Paradoxical vocal cord motion describes a rare condition in which vocal cord adduction occurs on inspiration, and can cause stridor following extubation. It is more common in young females and in those with emotional stress. The condition is often misdiagnosed and treated as laryngospasm or bronchospasm. The diagnosis can only be made by direct observation of the vocal cords, and responds to treatment with anxiolytic, sedative or opioid agents [50–53].

Depletion of oxygen stores at extubation

Following extubation, the aim is to provide an uninterrupted supply of oxygen to the patient’s lungs. Various factors that contribute to rapid depletion of oxygen stores and a reduction in arterial oxygen saturation are summarised in Table 1.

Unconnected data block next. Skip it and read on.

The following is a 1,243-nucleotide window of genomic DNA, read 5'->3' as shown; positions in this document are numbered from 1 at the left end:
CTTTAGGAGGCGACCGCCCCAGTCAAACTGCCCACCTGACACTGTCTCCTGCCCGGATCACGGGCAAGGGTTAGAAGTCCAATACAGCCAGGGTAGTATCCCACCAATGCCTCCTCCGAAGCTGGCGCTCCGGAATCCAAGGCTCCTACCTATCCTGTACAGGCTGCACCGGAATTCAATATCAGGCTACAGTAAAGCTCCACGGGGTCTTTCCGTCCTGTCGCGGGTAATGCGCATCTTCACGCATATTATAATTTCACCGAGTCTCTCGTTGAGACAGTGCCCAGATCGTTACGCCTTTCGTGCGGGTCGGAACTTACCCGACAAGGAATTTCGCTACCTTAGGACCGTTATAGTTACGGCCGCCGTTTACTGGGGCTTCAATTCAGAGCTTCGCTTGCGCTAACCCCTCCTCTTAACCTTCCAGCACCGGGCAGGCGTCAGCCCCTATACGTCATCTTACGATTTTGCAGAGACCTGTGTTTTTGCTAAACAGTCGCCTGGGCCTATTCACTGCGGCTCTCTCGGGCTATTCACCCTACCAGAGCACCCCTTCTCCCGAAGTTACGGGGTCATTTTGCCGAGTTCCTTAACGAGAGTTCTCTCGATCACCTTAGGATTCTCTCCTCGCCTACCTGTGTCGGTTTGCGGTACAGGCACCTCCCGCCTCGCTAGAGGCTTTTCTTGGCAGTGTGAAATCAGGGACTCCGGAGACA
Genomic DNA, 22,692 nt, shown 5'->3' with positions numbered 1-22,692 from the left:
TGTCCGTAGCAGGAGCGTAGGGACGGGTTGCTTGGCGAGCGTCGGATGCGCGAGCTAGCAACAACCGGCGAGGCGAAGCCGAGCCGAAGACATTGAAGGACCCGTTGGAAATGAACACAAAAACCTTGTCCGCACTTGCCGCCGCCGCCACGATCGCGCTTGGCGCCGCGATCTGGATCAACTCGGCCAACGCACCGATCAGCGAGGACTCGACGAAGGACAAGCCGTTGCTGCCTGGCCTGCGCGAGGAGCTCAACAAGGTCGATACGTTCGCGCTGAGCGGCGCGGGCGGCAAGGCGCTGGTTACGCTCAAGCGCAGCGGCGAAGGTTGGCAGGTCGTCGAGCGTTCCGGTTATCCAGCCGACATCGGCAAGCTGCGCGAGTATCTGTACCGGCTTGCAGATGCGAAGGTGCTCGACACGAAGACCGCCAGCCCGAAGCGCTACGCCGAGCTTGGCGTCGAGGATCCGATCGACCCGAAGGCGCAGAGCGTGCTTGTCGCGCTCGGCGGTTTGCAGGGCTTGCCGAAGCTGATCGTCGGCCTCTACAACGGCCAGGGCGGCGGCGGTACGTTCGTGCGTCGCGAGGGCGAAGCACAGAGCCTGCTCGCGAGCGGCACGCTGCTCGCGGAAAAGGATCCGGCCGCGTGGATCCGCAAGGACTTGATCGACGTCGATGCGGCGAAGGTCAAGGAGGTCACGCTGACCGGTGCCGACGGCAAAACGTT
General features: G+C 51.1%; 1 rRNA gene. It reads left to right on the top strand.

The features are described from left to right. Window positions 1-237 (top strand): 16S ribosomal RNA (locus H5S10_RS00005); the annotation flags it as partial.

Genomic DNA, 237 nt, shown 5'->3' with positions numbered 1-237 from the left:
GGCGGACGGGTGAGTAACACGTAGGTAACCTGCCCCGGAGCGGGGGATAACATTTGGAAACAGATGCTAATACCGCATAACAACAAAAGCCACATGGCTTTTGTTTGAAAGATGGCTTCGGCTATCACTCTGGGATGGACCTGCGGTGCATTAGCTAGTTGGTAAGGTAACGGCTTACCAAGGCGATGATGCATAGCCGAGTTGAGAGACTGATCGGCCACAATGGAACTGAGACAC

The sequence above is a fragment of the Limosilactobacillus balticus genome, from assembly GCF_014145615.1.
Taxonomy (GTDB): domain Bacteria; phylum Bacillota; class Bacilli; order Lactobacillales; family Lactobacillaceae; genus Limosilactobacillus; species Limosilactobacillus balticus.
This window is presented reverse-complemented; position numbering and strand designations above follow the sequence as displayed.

Table 1.   Factors contributing to reduction in arterial oxygen saturation and depletion of oxygen stores at extubation.
PathophysiologicalReduced functional residual capacity
Diffusion hypoxia
Ventilation/perfusion mismatch
Problems related to airway reflexes
Cardiovascular instability
Neurological dysfunction
Metabolic derangement
Electrolyte disturbances
Airway injury
PharmacologicalNeuromuscular blocking drugs
Residual anaesthetic agents
Human & other factorsInadequate equipment
Inadequate skilled assistance
Patient position
Access to airway e.g. dressings/gastric tubes/rigid fixators
Interruption of oxygen supply during patient transfer
Communication difficulties (e.g. language, mental capacity)
Removal of oxygen by agitated or uncooperative patient

Airway injury

Injury to the airway may be the result of direct trauma following surgical or anaesthetic intervention, or it may be indirect due to subsequent bleeding, swelling or oedema.